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For foodies, families and fruit-lovers, here's your guide to the best of the Okanagan for a farm-fresh summer escape.
With a moo-moo here and a pop-pop there (that’s the sound of uncorking a wine bottle), the Okanagan is home to some of B.C.’s best farmland. One of our editors took a summer trip and lined up a few very special spots: here are three amazing places worth visiting on your next OK getaway.
Klippers Organic Acres
725 Mackenzie Rd., Cawston, B.C.
The realities of farm life can’t be as romantic as the storybooks would have us believe, right? But Klippers Organic Acres feels like a true countryside paradise—so much so that it has me seriously daydreaming about abandoning my high-maintenance city life to frolic among tractors and chickens. The family-owned farm in the Similkameen Valley has grown from five to 60 acres since the Klippensteins first founded it in 2001. Kevin Klippenstein (pictured above) takes us on a walking tour through rows upon rows of fresh fruits and veggies, stopping every once in a while to pull a massive beet from the ground or pluck a Padrón pepper from a nearby plant (most are mild, but about one in every ten is very spicy, he tells us).
Those same Padrón peppers are served at Row Fourteen, the onsite restaurant (they take farm-to-table extremely literally). They are done simply, fire-roasted with canola oil and flaky salt, and I “lose” the pepper roulette: the very first one I taste burns in my mouth and nose. But it’s also delicious, as is everything else: warm bread with a soft smoked butter, beets with whey cream and plums, cider sausage atop rich romesco sauce. All produce is picked with intention from just outside the restaurant’s sweeping windows, and that mindfulness comes through in the ultra-fresh menu.
Let the chef pick your meal with the multi-course harvest lunch menu ($50 per person) at Row Fourteen.
Grab a bottle of Untangled Craft Cider’s black plum basil cider ($19) from the in-restaurant gift shop.
Just down the road from Row Fourteen is the Klippers Marketplace and Café—snap a pic basking in the hammock chairs while you refresh with housemade peach-leaf ice cream.
Covert Farms Family Estate
300 Covert Pl., Oliver, B.C.
Covert Farms Family Estate appeals to the young and the young-at-heart: try not to smile with childlike joy as you bounce around the property in the back of a little red pickup truck. The yellow jumping pillow (think trampoline, but marginally safer) begs to be skipped across. There’s waddling ducks, talkative sheep and giant bristly pigs—but, to me, the cows are the highlight.
Unlike those farms that keep livestock in feedlots, Covert integrates their animals with their plants: planned grazing keeps the crops under control and manure helps the plants grow. So, right in the middle of the fruits and veggies, there are fuzzy cows. Emo-looking caramel-coloured cows with sassy bangs, giant cream-toned cows walking with elegant purpose and brown-and-white splotchy cows that look deep into my soul from behind enviable long eyelashes. Covert Farms reminds kids and adults alike where their food comes from: I eat wine grapes from the vine (a few have been lost to an oenology-curious bear), brush dirt from cabbages and carefully avoid bees to pick fresh strawberries.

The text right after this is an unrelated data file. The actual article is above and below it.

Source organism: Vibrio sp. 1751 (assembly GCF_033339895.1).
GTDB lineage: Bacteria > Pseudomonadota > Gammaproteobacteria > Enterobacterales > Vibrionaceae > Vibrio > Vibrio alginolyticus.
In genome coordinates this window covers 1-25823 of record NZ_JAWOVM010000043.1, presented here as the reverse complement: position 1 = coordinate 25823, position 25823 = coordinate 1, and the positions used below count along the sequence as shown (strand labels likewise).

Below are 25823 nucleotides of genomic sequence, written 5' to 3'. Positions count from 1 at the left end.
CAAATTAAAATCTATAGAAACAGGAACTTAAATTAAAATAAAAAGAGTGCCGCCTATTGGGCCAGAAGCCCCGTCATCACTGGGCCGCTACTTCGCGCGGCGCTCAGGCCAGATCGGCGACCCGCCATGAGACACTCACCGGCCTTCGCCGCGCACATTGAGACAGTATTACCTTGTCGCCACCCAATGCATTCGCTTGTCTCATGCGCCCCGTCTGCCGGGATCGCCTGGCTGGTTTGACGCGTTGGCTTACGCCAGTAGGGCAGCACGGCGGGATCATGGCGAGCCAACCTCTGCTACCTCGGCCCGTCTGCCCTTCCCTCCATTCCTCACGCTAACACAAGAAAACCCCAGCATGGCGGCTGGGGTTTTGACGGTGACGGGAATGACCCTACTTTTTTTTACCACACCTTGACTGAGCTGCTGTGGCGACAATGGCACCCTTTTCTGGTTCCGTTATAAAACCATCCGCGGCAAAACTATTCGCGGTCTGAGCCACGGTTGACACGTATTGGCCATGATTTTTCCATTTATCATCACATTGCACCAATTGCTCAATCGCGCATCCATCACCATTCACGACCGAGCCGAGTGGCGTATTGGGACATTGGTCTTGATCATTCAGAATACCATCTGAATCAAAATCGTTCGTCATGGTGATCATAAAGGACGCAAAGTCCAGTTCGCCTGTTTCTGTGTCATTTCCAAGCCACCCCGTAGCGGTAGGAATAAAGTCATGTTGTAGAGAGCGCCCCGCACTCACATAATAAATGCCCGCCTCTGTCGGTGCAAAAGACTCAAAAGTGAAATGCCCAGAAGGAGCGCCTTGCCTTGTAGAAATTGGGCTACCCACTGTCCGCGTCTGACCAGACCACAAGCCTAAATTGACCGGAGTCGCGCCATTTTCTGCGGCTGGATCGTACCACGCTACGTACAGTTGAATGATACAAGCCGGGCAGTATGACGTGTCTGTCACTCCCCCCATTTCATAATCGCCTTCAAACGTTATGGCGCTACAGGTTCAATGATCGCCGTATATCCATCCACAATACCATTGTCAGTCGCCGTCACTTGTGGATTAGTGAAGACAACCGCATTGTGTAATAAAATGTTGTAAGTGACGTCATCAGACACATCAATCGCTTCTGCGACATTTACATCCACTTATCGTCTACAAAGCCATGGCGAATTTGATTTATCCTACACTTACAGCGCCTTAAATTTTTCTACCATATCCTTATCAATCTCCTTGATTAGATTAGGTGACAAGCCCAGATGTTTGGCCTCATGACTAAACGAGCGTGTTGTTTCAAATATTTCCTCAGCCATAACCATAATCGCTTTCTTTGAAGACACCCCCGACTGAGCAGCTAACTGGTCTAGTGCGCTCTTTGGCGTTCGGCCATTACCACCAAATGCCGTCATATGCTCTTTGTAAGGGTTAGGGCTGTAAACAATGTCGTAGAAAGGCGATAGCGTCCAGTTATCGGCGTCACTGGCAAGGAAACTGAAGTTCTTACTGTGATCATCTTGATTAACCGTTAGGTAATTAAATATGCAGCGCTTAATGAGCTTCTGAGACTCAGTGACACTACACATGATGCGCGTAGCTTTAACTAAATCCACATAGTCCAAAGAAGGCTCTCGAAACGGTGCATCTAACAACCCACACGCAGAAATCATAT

Here, you can indulge in nostalgic fun (sorry to the kids I double-bounced on the jumping pillow) and also celebrate like a grown-up (cheers to wine tasting on a sun-drenched patio). And it’s a good place to seriously consider becoming a vegan.
Book a private campfire cookout ($38 for adults, $15 for youth under 18) and roast your own Two Rivers hot dogs—plus s’mores, wine and juice for the kiddos.
For a wine that channels Okanagan strawberries and cherries, head to the farm’s mini-market and go with the Covert Farms 2022 Rosé ($22).
Fuzzy cows—need we say more?
The Grist Mill and Gardens
2691 Upper Bench Rd., Keremeos, B.C.
Okay, so the Grist Mill and Gardens isn’t actually a farm: it’s a heritage site with a restaurant, campground and gift shop. Don’t expect rows of carefully plotted crops or livestock wandering about. But the apple orchard has the energy, charm and history that I love about farms. It would be impossible to leave it off this list.
The Grist Mill apple orchard has over 20 different species of heritage apples: it’s a beautiful, eclectic mix of trees. Extraordinarily friendly manager Chris Mathieson speaks with evident passion for the different varietals, even though many of them are a mystery: record keeping for the 146-year-old site has been (understandably) inconsistent, and many of the apples are unknown. Mathieson asks all visitors to help in the team’s pursuit to identify the apples—once, he tells us, an elderly visitor swore she remembered one of the mystery apples from her childhood.
The water wheel-powered mill that the site is named after is still turning, and stepping inside among the platforms and pulleys and grinders is awesome: the space is a love letter to preservation. A tiny museum with bits and bobs about the mill’s history is just a few steps away. And everywhere, there are flowers—the fresh florals have only the fragrance of sweet apples to compete with, and the air here is easy breathing.
Chow down on a fresh scone in the tearoom or grab a sandwich from the kitchen.
The housemade apricot barbeque sauce ($12) is a winning souvenir.
The water wheel powering the mill is super IG-worthy, as are all of the funky kinds of apples.